Investors hungry for IPOs would flock to Vodafone NZ listing
New Zealand investors starved of new company listings would be drawn to the prospect of Vodafone New Zealand joining the stock exchange.
The local unit of British telecommunications carrier Vodafone Group is understood to be testing the waters for a planned initial public offering after last year's planned merger with Sky Network Television was rejected by the Commerce Commission on the grounds that such an entity would hold too much market power. While no plans have been firmed up, the Australian Financial Review reported investment bank Deutsche Craigs will be running non-deal roadshows on both sides of the Tasman for a partial listing on the NZX and ASX to raise more than $1 billion.
Auckland-based Vodafone New Zealand was valued at $3.44 billion in the proposed tie-up with Sky TV using a multiple of 7.1 times projected underlying earnings before interest, tax, depreciation and amortisation of $481 million in the year ended June 30, 2017. Vodafone NZ's accounts for 2017 March year show the company generated ebitda of $423.3 million, although since then it's increased mobile and broadband customer numbers.
Grant Williamson, a director of Christchurch brokerage Hamilton Hindin Greene, said the "market has been crying out for equity IPOs" and if Vodafone NZ joined the NZX, the stock would be viewed as a "utility with a pretty large market share".
"At the end of the day, it comes down to pricing and making sure the balance sheet is not too complex and with pretty straight forward intercompany loans," Williamson said.
Vodafone 2017 accounts show its total assets were valued at $1.98 billion as at March 31, of which $895 million was ascribed to its network, and it was holding $1.5 billion of liabilities, of which $1.01 billion was in related party loans.
Investors will have dominant telco Spark New Zealand to use as a benchmark for Vodafone NZ, with the NZX-listed firm recently trading at $3.92, a dividend yield of 6.5 percent and price-to-earnings ratio of almost 17 times.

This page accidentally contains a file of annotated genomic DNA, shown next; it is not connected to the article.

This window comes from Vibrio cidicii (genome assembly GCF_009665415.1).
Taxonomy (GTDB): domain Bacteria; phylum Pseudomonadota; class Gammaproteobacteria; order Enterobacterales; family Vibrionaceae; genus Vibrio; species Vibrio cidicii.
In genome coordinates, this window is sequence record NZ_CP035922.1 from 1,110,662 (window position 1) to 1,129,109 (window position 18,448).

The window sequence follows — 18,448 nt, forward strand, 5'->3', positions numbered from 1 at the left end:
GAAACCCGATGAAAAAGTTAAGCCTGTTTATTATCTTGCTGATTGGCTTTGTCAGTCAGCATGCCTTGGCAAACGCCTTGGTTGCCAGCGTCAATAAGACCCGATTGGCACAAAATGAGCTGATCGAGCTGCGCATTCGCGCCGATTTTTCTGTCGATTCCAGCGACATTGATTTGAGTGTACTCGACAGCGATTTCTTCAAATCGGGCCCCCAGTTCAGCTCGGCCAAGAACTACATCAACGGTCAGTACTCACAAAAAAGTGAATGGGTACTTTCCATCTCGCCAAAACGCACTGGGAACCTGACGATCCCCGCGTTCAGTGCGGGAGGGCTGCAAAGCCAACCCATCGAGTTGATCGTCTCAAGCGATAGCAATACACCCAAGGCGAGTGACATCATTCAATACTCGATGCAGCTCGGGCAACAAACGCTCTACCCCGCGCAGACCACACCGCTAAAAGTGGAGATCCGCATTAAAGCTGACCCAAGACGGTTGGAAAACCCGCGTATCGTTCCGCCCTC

Still, local Vodafone head Russell Stanners and rival Simon Moutter of Spark have both noted New Zealand is a "very competitive" market, and a similar experience in Australia recently saw major player Telstra Corp pare back dividends on the earnings outlook.
Greg Smith, head of research at Fat Prophets, said Vodafone NZ would attract local investors given it's "one of the higher quality floats in recent years" since the government's partial privatisation programme introduced three electricity generator-retailers and spurred a number of smaller listings.
The "significant competition" in Australia might also spur investors across the Tasman to diversify into Vodafone NZ if it came to market, he said.
Vodafone NZ is the country's biggest mobile carrier, although Smith said it's "lost ground to Spark" and that a decision by the UK parent "to extract value in the current environment market makes sense". A weak British pound adds to the case, the kiwi dollar recently trading at 55.63 British pence, compared to 30 pence when Vodafone first launched in New Zealand in 1998.
"Given what's been happening to Sky, Vodafone probably dodged a bullet and they were probably looking at other options," Smith said.
The Vodafone brand in Australia is run by Vodafone Hutchison Australia, a joint venture between ASX-listed Hutchison Telecommunications (Australia) and Vodafone Group.